She blinked at him as if surprised to see him, then rose to come to the bars. "Thank you so much for coming down here, Mr. Corbett," she said in a voice that was soft, hopeful and edged with maybe a little fear.
"I'm not here to represent you."
"You're not?" She lost the hopeful look.
"If you weren't already locked up and facing life in prison or worse, I would have you arrested for whatever you did to my Lamborghini." He stopped and frowned. "Why are you wearing a Santa Claus costume?"
She waved a hand through the air. No acrylic salon fingernails. Not even any polish on her neatly trimmed bare nails, he thought, distracted for a moment.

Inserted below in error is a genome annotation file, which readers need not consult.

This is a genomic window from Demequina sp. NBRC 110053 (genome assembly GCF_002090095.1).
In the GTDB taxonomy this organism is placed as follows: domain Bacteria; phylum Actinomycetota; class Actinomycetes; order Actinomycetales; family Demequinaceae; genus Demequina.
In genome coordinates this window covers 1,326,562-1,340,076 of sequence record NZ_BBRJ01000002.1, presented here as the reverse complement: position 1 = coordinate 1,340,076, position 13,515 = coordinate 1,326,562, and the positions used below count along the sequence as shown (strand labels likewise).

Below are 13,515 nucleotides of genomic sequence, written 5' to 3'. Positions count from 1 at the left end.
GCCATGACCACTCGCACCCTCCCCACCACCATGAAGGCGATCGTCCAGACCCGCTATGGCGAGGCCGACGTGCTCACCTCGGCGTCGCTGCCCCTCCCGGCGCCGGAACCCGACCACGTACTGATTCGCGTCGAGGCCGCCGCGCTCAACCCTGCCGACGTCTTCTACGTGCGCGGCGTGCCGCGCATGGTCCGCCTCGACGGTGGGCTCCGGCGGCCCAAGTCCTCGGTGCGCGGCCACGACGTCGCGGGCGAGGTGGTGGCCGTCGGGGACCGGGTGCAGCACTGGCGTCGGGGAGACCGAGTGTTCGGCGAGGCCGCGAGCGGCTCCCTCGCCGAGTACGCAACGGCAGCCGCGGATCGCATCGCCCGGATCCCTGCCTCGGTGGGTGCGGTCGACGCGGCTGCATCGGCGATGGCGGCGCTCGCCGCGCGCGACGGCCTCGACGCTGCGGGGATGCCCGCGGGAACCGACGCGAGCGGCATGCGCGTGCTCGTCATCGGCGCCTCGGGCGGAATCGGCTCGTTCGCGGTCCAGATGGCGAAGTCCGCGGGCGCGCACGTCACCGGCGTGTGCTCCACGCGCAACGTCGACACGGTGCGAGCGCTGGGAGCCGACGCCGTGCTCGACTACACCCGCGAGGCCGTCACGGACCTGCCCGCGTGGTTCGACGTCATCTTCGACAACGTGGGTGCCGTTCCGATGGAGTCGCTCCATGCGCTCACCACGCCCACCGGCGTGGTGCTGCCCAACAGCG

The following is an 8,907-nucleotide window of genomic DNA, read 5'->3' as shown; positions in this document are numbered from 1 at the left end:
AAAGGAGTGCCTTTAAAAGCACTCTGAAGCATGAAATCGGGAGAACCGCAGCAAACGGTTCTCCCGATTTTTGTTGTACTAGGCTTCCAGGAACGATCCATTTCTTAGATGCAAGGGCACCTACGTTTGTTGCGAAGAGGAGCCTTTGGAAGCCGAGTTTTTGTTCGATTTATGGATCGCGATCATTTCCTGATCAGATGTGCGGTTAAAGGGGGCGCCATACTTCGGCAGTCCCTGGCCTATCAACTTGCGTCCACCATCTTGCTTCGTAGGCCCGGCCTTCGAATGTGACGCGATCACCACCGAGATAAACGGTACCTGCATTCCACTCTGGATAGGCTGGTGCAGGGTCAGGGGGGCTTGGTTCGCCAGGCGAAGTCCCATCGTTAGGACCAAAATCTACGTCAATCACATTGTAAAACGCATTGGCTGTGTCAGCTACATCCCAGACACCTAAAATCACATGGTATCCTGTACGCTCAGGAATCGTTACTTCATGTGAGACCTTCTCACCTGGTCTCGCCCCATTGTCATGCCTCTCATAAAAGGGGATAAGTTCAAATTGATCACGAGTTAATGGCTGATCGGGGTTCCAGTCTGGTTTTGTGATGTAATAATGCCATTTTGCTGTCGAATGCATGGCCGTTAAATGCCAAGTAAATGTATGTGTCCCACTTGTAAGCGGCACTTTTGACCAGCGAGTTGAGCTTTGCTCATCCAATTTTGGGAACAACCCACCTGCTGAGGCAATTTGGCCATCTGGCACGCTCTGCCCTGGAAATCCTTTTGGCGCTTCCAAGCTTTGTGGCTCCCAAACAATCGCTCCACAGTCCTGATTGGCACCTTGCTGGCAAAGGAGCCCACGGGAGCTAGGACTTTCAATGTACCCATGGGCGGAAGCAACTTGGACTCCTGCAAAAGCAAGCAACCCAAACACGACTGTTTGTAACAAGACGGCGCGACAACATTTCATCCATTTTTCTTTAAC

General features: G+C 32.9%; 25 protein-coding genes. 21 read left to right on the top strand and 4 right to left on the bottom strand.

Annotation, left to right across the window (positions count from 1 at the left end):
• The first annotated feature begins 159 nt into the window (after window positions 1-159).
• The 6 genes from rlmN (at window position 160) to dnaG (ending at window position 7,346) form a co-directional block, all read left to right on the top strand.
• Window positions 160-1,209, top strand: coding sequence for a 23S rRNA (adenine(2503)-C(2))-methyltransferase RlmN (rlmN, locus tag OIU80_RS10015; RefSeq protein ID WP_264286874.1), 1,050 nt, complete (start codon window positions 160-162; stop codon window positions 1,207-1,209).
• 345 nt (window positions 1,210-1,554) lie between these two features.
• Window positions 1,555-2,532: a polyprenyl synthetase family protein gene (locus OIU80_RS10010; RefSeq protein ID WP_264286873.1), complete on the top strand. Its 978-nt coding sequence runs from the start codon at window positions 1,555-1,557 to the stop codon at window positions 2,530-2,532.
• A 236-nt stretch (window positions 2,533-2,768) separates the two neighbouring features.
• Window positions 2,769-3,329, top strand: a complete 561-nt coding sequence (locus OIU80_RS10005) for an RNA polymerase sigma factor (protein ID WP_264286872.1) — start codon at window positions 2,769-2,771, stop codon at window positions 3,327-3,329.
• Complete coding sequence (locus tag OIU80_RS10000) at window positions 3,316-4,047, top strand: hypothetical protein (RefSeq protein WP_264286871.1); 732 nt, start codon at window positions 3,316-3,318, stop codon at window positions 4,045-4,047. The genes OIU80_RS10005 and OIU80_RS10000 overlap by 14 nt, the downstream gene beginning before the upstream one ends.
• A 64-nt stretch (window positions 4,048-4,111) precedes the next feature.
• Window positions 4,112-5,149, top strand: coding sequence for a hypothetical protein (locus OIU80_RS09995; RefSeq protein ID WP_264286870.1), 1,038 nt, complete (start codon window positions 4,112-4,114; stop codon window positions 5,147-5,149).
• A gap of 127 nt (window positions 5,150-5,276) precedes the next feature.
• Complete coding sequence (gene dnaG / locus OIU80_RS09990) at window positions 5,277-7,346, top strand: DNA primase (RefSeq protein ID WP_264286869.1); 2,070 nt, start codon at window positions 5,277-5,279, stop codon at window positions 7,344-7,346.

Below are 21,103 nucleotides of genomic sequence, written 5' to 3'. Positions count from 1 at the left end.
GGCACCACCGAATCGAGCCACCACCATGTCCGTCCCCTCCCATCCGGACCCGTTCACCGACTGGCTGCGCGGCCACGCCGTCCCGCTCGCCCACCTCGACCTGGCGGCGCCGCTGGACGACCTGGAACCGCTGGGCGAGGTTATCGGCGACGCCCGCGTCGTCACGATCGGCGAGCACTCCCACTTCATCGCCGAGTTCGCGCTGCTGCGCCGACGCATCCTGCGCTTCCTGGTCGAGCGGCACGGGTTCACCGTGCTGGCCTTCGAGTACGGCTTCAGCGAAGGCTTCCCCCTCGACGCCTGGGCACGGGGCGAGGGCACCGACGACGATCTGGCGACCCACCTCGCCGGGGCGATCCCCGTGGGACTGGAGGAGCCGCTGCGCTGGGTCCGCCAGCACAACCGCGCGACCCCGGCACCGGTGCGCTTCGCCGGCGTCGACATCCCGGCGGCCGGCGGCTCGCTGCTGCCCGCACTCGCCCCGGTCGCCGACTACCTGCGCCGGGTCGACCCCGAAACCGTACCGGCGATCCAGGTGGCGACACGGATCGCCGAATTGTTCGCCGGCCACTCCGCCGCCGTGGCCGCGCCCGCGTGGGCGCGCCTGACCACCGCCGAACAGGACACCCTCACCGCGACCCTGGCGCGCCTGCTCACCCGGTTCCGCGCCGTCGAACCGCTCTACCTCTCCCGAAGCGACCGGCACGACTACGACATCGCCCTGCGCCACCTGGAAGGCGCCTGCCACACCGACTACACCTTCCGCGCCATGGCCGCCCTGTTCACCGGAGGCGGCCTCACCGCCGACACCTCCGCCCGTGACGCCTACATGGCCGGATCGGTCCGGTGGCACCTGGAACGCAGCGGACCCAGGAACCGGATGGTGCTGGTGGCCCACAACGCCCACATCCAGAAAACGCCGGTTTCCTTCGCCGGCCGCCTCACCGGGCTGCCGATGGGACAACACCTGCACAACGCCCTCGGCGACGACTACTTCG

"The Santa suit? It's a long story," Dede said. "But you probably shouldn't hear about it since you aren't my lawyer. But for the record, I never touched your car. You can blame Frank for that."
Lantry shook his head. "Why would your ex-husband and my client, who I might add I got a huge settlement for, want to destroy my car?"
"I can understand your confusion, Mr. Corbett. But that's why I had your brother call you. Your life is in danger because of something my ex-husband was involved in."
Lantry nodded, wishing he hadn't bothered to come down here. What had been the point? The woman had escaped from a mental institution. Two mental facilities, actually, and had shown a history of fanatical behavior on the verge of homicidal during the divorce. Had he expected reason from this woman?
He shook his head and turned to leave.